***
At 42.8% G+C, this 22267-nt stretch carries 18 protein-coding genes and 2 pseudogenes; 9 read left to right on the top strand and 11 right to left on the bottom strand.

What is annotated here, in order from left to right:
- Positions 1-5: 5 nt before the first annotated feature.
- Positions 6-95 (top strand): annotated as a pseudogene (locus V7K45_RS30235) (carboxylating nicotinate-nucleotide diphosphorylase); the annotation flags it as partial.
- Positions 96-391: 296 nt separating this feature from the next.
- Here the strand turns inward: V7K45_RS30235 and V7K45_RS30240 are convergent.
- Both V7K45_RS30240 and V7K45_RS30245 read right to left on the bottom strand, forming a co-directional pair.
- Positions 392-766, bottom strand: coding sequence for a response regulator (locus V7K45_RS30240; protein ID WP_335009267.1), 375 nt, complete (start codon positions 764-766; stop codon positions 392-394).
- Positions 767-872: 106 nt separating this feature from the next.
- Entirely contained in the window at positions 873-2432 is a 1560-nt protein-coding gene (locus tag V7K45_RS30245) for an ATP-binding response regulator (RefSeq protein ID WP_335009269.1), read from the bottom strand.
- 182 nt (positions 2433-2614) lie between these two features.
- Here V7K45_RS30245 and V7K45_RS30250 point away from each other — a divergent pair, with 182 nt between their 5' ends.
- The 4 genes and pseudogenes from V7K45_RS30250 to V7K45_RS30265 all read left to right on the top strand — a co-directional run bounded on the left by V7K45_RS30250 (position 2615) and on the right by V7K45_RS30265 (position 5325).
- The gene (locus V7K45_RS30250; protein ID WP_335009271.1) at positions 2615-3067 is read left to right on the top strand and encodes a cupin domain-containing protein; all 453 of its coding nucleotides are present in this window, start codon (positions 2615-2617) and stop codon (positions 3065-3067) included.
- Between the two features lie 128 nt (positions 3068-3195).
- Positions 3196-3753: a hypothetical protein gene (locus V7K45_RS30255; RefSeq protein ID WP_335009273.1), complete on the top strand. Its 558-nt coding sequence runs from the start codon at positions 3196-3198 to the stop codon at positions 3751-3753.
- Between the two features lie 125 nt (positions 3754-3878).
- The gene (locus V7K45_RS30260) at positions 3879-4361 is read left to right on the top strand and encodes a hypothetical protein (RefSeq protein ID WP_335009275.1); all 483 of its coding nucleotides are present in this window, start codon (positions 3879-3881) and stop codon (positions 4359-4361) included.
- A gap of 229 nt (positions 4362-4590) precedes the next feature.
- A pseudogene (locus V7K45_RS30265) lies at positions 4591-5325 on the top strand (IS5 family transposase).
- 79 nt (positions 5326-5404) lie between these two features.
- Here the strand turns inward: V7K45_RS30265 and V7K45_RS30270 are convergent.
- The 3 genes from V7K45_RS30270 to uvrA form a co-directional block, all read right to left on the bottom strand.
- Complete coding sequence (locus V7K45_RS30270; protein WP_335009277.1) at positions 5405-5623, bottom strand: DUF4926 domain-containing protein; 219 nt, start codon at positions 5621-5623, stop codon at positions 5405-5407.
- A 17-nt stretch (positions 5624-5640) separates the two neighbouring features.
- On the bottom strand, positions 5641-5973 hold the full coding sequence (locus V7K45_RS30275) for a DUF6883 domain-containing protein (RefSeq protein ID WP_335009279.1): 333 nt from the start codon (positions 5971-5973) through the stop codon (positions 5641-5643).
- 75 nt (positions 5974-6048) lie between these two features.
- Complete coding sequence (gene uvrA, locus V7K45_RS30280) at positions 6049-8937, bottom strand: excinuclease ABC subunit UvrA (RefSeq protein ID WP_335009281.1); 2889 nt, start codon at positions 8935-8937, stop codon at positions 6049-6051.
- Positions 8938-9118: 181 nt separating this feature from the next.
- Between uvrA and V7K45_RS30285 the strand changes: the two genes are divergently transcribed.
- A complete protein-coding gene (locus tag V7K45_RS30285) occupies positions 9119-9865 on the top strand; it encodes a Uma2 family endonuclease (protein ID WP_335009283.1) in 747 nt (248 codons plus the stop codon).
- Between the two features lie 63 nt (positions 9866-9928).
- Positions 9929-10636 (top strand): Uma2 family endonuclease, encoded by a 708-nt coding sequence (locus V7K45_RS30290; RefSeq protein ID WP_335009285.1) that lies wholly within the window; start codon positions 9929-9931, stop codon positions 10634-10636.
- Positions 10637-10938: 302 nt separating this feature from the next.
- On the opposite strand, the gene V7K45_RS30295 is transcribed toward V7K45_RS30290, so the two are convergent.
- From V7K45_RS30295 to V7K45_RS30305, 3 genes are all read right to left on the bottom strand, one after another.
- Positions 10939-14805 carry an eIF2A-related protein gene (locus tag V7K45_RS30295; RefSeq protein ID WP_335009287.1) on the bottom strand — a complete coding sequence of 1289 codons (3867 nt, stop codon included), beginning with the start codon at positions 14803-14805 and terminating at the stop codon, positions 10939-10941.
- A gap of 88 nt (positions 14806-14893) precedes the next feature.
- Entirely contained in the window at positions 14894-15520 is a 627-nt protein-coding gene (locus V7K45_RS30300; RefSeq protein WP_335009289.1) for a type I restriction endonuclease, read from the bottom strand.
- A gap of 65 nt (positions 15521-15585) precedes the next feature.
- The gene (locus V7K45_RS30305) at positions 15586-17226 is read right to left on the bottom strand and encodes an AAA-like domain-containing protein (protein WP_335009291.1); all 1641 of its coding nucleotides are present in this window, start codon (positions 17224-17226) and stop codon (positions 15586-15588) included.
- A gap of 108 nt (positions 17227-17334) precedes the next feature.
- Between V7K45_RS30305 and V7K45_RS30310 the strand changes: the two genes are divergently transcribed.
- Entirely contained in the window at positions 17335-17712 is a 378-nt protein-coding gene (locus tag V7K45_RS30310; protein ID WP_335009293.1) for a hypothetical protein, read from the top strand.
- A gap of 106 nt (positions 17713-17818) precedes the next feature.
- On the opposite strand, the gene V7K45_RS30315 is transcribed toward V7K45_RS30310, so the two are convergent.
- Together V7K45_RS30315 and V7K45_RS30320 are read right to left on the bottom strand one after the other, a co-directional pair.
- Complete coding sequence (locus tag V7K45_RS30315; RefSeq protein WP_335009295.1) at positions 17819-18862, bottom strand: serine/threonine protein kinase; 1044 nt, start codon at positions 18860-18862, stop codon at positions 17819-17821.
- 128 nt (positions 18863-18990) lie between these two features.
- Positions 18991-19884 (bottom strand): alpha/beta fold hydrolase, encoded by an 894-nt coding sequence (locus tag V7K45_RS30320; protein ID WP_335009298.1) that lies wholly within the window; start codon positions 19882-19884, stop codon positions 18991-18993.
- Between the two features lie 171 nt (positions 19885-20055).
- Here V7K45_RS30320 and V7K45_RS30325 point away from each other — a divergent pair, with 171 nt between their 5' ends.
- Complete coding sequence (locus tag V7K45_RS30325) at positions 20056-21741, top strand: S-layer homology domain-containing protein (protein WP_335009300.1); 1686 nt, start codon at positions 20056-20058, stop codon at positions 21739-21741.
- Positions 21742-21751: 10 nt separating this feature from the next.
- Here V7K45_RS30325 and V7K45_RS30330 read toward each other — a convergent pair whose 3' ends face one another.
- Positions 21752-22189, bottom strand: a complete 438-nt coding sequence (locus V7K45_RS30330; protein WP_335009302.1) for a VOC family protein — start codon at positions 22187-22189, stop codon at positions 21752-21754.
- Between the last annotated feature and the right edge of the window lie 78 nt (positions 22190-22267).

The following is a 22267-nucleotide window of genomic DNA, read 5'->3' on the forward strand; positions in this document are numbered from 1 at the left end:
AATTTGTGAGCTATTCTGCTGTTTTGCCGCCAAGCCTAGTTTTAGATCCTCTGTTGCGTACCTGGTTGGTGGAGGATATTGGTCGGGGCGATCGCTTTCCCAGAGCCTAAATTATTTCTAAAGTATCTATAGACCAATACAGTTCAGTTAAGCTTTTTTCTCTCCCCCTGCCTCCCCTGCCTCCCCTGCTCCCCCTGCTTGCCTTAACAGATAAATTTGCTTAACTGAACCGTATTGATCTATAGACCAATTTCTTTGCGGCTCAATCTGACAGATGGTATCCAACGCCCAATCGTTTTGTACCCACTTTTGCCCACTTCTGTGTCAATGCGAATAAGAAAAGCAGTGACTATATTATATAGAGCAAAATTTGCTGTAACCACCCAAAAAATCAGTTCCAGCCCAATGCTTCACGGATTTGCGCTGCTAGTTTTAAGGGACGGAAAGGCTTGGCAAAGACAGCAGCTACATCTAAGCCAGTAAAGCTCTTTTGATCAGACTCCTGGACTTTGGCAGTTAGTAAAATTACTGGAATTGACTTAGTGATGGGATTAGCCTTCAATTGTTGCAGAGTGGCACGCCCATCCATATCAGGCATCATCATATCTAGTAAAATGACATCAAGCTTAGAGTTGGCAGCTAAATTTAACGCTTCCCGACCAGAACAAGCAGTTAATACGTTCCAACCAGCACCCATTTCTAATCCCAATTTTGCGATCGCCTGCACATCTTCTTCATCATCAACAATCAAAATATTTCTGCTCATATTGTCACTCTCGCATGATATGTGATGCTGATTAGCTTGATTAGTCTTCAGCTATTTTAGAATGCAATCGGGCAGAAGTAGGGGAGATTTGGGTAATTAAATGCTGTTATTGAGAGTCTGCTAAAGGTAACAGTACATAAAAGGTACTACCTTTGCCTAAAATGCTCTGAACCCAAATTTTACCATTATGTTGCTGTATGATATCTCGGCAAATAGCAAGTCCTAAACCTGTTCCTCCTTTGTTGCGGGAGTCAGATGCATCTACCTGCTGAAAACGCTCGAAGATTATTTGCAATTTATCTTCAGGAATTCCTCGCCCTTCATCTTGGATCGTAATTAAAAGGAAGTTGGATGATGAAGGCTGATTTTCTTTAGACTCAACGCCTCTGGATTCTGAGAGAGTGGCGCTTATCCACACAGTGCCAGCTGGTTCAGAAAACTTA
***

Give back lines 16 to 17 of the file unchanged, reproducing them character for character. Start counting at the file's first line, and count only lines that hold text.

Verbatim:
- Positions 3196-3753: a hypothetical protein gene (locus V7K45_RS30255; RefSeq protein ID WP_335009273.1), complete on the top strand. Its 558-nt coding sequence runs from the start codon at positions 3196-3198 to the stop codon at positions 3751-3753.
- Between the two features lie 125 nt (positions 3754-3878).